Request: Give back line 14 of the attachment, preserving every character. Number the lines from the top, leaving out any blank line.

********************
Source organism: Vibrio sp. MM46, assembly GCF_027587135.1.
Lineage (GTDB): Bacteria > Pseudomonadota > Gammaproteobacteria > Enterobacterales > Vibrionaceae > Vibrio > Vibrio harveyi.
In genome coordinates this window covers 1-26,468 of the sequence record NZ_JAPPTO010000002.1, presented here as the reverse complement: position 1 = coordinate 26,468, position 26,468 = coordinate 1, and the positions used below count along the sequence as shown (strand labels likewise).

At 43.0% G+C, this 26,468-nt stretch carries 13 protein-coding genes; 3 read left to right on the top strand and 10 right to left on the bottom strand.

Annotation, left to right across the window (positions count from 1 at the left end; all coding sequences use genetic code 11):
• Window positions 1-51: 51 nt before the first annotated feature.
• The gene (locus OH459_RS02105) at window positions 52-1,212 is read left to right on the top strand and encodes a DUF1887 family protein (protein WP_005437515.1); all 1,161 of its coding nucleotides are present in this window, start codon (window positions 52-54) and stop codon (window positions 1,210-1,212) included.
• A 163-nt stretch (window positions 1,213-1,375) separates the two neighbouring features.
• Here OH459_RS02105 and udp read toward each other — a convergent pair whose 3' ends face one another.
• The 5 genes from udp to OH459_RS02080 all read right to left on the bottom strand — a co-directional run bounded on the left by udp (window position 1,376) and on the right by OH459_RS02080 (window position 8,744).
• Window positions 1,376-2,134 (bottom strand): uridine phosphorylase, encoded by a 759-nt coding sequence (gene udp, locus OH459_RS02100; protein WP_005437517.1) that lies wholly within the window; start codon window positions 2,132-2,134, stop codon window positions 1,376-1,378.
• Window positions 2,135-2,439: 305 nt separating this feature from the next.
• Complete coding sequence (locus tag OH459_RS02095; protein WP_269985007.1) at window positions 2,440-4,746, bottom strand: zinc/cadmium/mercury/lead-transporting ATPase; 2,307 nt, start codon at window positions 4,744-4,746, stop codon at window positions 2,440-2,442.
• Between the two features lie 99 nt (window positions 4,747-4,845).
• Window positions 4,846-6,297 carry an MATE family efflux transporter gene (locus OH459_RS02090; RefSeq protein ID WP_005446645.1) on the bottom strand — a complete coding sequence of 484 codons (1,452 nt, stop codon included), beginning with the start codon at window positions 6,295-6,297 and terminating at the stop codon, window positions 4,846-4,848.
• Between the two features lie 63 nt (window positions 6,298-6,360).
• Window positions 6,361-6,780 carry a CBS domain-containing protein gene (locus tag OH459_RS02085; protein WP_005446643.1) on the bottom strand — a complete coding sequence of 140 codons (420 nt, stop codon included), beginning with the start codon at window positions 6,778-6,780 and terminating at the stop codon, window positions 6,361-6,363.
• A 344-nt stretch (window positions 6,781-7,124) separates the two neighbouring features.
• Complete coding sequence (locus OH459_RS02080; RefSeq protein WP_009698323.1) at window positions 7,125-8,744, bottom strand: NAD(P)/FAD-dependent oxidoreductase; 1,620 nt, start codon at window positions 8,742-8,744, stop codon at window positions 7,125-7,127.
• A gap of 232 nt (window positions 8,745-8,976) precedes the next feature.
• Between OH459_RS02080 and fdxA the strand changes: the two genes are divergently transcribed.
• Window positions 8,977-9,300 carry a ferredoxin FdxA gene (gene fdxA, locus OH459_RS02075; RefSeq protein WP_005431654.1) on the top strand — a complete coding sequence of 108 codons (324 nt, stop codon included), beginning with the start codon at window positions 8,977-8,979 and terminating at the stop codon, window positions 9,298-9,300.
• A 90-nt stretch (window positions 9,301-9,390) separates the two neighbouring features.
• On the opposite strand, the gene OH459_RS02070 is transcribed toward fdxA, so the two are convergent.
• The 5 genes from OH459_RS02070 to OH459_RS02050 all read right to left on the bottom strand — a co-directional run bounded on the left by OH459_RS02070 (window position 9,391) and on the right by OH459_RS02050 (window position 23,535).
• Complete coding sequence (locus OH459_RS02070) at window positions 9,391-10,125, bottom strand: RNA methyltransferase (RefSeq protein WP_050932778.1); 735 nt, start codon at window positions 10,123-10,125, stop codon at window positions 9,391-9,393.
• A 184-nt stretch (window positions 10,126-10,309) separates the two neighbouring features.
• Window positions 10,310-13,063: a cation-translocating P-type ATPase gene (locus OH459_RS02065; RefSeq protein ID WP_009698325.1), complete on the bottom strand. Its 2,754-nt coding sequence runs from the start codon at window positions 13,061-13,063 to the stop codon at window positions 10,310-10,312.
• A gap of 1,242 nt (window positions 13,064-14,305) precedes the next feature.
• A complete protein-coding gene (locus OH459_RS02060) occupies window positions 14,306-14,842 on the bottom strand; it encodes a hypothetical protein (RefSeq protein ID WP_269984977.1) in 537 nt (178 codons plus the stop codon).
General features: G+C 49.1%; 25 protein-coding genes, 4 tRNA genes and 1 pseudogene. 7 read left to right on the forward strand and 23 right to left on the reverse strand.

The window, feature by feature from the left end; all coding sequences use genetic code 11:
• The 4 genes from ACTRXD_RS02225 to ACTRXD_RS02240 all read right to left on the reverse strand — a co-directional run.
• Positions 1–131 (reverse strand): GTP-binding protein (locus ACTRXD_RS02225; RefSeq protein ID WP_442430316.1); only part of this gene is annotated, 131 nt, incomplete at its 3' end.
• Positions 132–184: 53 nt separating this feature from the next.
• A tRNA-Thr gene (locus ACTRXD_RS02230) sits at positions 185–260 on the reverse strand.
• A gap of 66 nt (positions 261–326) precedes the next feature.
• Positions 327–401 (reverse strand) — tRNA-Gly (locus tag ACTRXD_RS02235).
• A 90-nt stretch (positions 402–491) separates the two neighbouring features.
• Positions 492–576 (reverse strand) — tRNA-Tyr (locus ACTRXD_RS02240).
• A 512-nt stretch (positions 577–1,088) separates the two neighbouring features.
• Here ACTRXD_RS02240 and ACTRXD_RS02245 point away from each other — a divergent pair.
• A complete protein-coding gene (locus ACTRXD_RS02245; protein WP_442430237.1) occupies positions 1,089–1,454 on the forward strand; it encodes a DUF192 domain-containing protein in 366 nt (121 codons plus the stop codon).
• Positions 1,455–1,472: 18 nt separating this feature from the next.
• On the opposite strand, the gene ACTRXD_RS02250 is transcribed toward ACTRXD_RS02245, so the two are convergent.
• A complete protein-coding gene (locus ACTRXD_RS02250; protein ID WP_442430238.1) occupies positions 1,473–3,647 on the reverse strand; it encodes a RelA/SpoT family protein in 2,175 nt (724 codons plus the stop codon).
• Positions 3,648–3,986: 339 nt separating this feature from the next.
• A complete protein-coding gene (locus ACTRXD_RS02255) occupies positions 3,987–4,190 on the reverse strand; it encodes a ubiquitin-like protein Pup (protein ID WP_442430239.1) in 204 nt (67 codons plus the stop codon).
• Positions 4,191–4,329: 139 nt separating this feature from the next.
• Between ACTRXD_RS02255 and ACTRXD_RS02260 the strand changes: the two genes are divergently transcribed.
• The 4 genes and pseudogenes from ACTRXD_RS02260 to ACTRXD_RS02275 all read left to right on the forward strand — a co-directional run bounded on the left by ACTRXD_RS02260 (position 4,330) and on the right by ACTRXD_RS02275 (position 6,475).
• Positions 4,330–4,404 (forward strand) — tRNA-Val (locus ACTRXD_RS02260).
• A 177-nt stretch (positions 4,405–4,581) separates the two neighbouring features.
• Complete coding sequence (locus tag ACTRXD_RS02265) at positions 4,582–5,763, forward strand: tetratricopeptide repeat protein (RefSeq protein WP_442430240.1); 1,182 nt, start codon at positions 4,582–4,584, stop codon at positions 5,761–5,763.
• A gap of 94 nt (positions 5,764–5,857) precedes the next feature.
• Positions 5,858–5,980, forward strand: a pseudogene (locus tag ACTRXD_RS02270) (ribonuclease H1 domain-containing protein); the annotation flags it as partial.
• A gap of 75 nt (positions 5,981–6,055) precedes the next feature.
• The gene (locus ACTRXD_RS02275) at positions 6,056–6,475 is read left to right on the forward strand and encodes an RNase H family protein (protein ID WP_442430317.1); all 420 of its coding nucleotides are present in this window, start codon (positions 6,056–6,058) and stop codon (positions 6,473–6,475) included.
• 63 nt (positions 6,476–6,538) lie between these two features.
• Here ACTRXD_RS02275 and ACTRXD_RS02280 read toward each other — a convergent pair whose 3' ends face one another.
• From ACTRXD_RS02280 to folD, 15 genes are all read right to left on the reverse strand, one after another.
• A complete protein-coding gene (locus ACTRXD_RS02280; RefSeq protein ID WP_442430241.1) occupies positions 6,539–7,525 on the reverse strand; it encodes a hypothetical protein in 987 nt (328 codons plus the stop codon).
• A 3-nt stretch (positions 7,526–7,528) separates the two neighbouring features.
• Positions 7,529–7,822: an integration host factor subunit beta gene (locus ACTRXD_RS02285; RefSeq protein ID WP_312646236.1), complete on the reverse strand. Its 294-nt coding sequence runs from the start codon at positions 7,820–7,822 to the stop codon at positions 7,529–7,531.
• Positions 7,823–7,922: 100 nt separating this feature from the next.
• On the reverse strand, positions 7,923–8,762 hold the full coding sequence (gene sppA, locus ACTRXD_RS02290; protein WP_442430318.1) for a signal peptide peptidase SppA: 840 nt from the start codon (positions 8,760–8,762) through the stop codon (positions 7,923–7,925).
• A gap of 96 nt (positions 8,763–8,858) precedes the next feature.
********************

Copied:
• Between the two features lie 99 nt (window positions 4,747-4,845).